School of infection and immunity Glasgow, United Kingdom
Aziza Elmesmari1, Lucy MacDonald2, Jack Frew2, Domenico Somma2, Clara Di Mario3, Audrey Paoletti4, Diane Vaughan5, Barbara Tolusso6, Simone Perniola6, Marco Gessi7, Leandro Lemgruber5, Maria Rita Gigante8, Luca P Petricca9, Laura Bui7, Dario Bruno3, charles McSharry5, John D Isaacs10, Iain B McInnes11, Simon Milling5, Elisa Gremese3, Thomas D Otto2, Kenneth Baker12, Stefano Alivernini6 and Mariola Kurowska-Stolarska1, 1Research into Inflammatory Arthritis Centre Versus Arthritis (RACE), University of Glasgow, Glasgow, Scotland, United Kingdom, 2Research into Inflammatory Arthritis Centre Versus Arthritis (RACE), University of Glasgow, Glasgow, Scotland, United Kingdom, 3Immunology Research Core Facility, Gemelli Science and Technology Park, Fondazione Policlinico Universitario A. Gemelli IRCCS, Rome, Italy, 4University of Glasgow, Glasgow, Scotland, United Kingdom, 5Institute of Infection, Immunity and Inflammation, University of Glasgow, Glasgow, Scotland, United Kingdom, 6Immunology Research Core Facility, Gemelli Science and Technology Park, Fondazione Policlinico Universitario A. Gemelli IRCCS,, Rome, Italy, 7Institute of Pathology, Fondazione Policlinico Universitario A. Gemelli IRCCS,, Rome, Italy, 8Division of Rheumatology, Fondazione Policlinico Universitario A. Gemelli IRCCS,, Rome, United Kingdom, 9Division of Rheumatology, Fondazione Policlinico Universitario A. Gemelli IRCCS,, Rome, Italy, 10Institute for Translational and Clinical Research, Newcastle University and Musculoskeletal Unit, Newcastle upon Tyne Hospitals, Newcastle upon Tyne, United Kingdom, 11Institute of Infection, Immunity and Inflammation, College of Medical, Veterinary and Life Sciences, University of Glasgow, Glasgow, Scotland, United Kingdom, 12Institute for Translational and Clinical Research, Newcastle University and Musculoskeletal Unit, Newcastle upon Tyne Hospitals, Newcastle, United Kingdom
Background/Purpose: Current treatments for RA do not restore the immune tolerance characteristic of health. Dendritic cells (DC) are one of the cell types that can reset adaptive immunity. Characterisation of synovial tissue (ST)-DCs in RA patients and heathy donors may reveal pathways that enable transition to cure.
Methods: ST-DCs from biopsies of remission RA, active RA and healthy synovium (SYNGem biobank1) were compared by scRNAseq, flow cytometry and synovial tissue imaging. Blood (PB) ST-DC precursors in remission (BioRRA biobank2) were evaluated by scRNAseq. Functions of sorted ST-DC clusters were tested by co-culture with autologous T-cells and in animal models.
Results: The most abundant DC population in all human synovial tissues are CD1cpos and scRNAseq uncovered that these are highly heterogenous, revealing 5 distinct clusters. They differ in transcriptomics, functions, distribution, location, and ontogeny between joint conditions. Trajectory analysis identified that the 3 ST-CD1chigh clusters: AXLpos, CD206pos and CCR7pos differentiate from blood CD1chigh DC2 precursors, whereas the ST-CD1clowCD63pos cluster differentiated from blood DC3 (CD1clowCD163pos) precursors. The CD1chighAXLpos and CD1chighCD206pos are the most abundant clusters in healthy synovial tissues, and are located in the superficial sublining layer. The active RA synovium is characterised by emergence in the sublining layer of DC3-precursor derived CD1clowCD63pos DCs. Their number decreases significantly in remission, which is characterised by a dominant CD1chighCD206pos and absence of CD1chighAXLpos clusters typical of the healthy synovium. Some remission RA patients however retained a substantial CD1clowCD63pos cluster characteristic of active RA suggesting this or their blood DC3 precursors may be predictive of flare. Consistent with that, in BioRRA remission cohort, the specific transcriptomic signature of PB DC3 precursors were predictive of disease flare. FACS-sorted ST-DC2/3 clusters in co-cultures with autologous CD4pos memory T-cells demonstrated their distinct functions within and between joint conditions. ST-DC2s from active RA supported proliferation/survival of T-peripheral helper cells (Tph) that drives autoantibody production, and ST-DC3s supported chemokine enriched CCL5pos T-effector memory cells. In contrast, ST-DC2s from remission supported FOXP3posTIGITpos regulatory T-cells, suggesting tolerogenic function. ST-DC3 clusters if present in remission activated Tph cells, suggesting an activatory function and a role in disease flare. Mouse lymph-duct canulation revealed that ST-CD1chighCCR7high cluster has a migratory phenotype, and their migratory function and activation is enhanced in active RA and regulated by miR-155.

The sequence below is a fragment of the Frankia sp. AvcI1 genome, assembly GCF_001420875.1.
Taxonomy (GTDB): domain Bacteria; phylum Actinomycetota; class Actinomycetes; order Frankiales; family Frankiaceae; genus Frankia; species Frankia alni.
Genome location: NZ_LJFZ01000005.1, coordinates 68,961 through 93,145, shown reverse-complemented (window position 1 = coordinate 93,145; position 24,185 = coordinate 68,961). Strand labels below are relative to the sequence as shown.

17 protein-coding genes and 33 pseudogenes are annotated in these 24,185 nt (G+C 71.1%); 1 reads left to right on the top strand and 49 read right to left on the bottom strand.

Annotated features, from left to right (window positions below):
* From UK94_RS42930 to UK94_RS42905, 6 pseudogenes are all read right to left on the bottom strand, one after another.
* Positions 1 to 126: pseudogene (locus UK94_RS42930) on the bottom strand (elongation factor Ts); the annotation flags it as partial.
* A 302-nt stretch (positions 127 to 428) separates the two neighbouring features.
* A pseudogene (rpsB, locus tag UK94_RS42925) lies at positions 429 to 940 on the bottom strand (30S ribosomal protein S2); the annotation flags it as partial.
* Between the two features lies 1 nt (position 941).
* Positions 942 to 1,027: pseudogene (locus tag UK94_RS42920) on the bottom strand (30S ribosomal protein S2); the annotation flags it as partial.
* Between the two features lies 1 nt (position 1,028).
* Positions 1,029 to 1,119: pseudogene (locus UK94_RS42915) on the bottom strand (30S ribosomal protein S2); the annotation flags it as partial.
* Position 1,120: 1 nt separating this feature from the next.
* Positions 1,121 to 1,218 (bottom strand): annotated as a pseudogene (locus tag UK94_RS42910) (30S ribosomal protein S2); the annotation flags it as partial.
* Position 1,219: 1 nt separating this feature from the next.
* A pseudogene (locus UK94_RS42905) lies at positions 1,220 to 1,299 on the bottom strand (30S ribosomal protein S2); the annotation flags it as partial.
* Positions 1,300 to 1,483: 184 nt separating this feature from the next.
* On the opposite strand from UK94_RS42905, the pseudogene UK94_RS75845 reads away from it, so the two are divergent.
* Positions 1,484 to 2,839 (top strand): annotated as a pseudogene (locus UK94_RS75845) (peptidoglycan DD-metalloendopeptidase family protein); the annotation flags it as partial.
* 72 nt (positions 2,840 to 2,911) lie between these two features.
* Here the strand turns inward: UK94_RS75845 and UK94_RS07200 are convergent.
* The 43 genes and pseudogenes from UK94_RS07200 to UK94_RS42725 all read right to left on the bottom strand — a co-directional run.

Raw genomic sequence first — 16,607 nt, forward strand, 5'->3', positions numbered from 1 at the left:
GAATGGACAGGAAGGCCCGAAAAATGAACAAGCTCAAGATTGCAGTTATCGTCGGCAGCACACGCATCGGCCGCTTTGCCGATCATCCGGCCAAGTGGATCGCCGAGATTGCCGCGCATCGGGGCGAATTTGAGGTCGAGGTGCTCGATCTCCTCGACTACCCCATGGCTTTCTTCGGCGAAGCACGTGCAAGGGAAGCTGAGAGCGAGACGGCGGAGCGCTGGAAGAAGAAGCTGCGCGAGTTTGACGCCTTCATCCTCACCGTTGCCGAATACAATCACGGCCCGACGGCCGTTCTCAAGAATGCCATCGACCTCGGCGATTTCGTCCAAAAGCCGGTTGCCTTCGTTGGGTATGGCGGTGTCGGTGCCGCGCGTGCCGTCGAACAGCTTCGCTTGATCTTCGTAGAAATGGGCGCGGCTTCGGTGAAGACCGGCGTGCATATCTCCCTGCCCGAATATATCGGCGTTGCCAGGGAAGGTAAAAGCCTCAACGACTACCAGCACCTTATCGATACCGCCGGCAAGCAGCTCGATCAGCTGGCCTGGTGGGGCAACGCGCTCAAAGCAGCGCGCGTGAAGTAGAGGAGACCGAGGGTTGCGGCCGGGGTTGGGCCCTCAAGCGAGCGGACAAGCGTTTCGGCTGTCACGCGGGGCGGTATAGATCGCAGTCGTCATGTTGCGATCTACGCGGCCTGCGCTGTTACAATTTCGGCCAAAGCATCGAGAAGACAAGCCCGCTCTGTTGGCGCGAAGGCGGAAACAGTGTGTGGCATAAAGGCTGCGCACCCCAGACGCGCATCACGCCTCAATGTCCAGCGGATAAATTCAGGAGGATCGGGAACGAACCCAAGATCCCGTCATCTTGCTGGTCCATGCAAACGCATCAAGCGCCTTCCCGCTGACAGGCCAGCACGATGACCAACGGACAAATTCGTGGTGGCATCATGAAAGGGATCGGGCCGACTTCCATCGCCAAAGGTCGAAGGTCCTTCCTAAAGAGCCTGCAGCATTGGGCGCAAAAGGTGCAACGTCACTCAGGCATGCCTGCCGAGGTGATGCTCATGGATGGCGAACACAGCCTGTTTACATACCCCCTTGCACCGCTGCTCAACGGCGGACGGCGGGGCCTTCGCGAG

Conclusion: Distinct synovial tissue DC CD1cpos clusters may determine healthy immune tolerance, autoimmunity and disease remission. Therapeutic targeting of the stimulatory/inflammatory functions of ST-DC3 (CD63pos) in remission, and/or re-instating the healthy ST-DC2: CD1chighAXLpos and CD1chighCD206pos clusters might provide pathways to transform remission into healthy immune-homeostasis.
Ref.1 Alivernini et al. 2020 Ref.2 Baker et al. 2019
Disclosures: A. Elmesmari, None; L. MacDonald, None; J. Frew, None; D. Somma, None; C. Di Mario, None; A. Paoletti, None; D. Vaughan, None; B. Tolusso, None; S. Perniola, None; M. Gessi, None; L. Lemgruber, None; M. Gigante, None; L. Petricca, None; L. Bui, None; D. Bruno, None; c. McSharry, None; J. Isaacs, AbbVie/Abbott, Bristol-Myers Squibb(BMS), GlaxoSmithKlein(GSK), Janssen, Eli Lilly, Gilead, Pfizer, Roche; I. McInnes, Bristol-Myers Squibb (BMS), Janssen, Novartis, UCB, Pfizer, AbbVie, Celgene, AstraZeneca, Boehringer Ingelheim, EveloBio, LEO, Lilly; S. Milling, None; E. Gremese, None; T. Otto, None; K. Baker, None; S. Alivernini, None; M. Kurowska-Stolarska, None.